Experts call for African sub-custody competition

An increase in sub-custody providers would provide benefits from commercial and compliance perspective, a panel has said.

By Paul Walsh

More competition is required among sub-custody providers in parts of the African region, according to a panel of industry experts.

Speaking at the NeMa Africa event in London, Ian Pledger, global head of depositary receipt network management at BNY Mellon, called for more competition among providers in response to growing regulatory demands.

“I would like to see a bit more competition in these markets not only for commercial reasons but also from a compliance perspective,” said Pledger.

“Looking at the regulation that we are driven by, we want to have alternative providers to alleviate some of that challenge which we face if there is only one provider.”

Fellow panellist Stuart Roy, VP for network management at Northern Trust concurred with Pledger and also expressed how additional providers could improve market advocacy.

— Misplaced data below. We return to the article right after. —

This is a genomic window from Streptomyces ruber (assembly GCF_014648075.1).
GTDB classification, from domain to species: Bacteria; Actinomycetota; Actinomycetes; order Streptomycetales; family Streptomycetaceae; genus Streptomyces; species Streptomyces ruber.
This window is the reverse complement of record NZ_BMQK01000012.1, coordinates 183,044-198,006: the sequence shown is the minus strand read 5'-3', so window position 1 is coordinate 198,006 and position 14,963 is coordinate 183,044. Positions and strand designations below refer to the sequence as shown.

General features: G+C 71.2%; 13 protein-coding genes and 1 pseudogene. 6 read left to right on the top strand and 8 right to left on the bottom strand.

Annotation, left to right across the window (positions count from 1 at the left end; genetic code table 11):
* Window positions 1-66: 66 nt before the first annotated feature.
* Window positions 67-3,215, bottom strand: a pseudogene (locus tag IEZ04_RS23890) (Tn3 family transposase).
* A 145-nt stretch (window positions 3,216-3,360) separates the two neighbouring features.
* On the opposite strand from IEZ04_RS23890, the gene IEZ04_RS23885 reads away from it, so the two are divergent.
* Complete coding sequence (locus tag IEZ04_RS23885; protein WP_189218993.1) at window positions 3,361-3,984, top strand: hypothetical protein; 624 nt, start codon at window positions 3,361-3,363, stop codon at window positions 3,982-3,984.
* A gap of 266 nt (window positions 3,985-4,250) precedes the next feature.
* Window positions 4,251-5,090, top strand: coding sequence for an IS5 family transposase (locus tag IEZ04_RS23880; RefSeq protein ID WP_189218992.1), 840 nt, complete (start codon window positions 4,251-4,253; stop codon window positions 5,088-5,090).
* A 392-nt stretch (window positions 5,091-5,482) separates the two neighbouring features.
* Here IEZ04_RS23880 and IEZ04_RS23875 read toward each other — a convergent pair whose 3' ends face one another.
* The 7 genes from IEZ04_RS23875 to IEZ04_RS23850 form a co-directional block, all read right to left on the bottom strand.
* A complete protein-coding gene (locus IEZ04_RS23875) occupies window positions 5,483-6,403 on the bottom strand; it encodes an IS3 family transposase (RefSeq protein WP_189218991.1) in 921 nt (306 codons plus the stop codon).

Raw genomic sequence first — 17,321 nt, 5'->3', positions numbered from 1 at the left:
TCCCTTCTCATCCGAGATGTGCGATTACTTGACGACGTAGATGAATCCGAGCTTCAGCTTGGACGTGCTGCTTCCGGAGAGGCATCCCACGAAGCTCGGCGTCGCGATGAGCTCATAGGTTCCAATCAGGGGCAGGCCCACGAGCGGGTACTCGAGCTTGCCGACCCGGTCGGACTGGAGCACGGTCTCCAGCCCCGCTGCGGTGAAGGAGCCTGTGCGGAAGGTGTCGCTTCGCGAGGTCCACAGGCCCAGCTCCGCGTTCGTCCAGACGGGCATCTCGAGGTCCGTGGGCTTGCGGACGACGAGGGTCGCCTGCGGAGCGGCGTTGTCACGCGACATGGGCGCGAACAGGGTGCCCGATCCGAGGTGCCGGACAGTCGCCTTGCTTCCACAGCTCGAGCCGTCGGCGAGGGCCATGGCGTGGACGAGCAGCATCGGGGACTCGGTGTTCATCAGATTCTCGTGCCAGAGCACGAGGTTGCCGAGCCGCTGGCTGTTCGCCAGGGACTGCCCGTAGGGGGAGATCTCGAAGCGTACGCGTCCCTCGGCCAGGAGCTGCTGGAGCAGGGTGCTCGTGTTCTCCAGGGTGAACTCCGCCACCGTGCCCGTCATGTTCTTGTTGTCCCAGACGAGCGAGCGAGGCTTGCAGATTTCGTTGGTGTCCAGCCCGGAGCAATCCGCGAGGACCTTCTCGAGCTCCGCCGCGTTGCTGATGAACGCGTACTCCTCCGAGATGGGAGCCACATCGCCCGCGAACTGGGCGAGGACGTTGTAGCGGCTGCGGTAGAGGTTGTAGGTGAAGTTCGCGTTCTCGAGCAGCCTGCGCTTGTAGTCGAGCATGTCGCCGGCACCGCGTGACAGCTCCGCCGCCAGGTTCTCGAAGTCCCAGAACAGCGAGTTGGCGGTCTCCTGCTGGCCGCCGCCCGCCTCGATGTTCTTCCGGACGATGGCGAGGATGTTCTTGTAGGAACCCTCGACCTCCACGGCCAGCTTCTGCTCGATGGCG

“Additional competition would be ideal in this respect as if we look outside of some of the larger parts of Africa such as Nigeria and South Africa, services are restricted to a limited number of providers,” said Roy.

“My preference would be see this grow and expand as in addition to benefits of competition, from a market advocacy perspective, more providers would raise a larger voice on behalf of these smaller communities and give greater influence on capital markets.”

Global Custodian recently investigated the current position of sub-custodians within the industry, with regulatory pressures driving talk of sub-custodians exiting various markets, which in turn has led to a wider debate about the viability of the role.

Speaking earlier this year Commerzbank’s head of market services Rob Scott suggested that there was a future for sub-custodians if they collaborate between themselves in order to grow volumes, spur cost efficiencies and avoid industry obstacles.

Roy also suggested that such collaboration is necessary within the African space as sub-custody providers in the smaller regions have not “collaborated with a single voice.”